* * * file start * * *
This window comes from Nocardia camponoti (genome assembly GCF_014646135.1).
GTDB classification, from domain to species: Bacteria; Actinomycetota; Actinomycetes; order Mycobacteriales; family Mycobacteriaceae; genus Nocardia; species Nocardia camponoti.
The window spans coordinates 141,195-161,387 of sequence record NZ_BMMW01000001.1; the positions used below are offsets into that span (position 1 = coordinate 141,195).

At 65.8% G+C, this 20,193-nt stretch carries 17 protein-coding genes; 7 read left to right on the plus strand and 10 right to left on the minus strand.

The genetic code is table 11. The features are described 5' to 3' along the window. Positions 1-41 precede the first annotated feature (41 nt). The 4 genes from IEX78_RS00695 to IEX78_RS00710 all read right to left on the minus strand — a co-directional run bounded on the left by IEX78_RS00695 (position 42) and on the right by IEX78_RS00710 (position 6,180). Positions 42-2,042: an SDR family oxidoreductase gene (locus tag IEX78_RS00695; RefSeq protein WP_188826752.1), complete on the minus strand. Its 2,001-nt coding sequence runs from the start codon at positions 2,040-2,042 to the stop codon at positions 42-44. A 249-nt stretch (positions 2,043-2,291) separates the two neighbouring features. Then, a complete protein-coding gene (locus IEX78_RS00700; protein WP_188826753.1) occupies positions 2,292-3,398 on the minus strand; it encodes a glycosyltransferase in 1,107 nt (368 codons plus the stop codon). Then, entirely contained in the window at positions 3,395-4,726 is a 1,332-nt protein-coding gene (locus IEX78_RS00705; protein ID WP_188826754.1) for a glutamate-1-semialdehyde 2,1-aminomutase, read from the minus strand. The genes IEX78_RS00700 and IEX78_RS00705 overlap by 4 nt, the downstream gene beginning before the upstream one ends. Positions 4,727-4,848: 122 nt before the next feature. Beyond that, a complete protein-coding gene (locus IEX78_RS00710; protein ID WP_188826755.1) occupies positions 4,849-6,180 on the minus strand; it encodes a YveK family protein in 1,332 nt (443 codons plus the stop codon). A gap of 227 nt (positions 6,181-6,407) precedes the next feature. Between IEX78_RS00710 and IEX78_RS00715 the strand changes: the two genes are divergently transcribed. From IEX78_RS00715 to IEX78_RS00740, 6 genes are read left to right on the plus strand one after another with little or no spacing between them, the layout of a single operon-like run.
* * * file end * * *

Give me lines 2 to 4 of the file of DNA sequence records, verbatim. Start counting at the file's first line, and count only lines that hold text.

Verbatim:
GTDB classification, from domain to species: Bacteria; Actinomycetota; Actinomycetes; order Mycobacteriales; family Mycobacteriaceae; genus Nocardia; species Nocardia camponoti.
The window spans coordinates 141,195-161,387 of sequence record NZ_BMMW01000001.1; the positions used below are offsets into that span (position 1 = coordinate 141,195).

At 65.8% G+C, this 20,193-nt stretch carries 17 protein-coding genes; 7 read left to right on the plus strand and 10 right to left on the minus strand.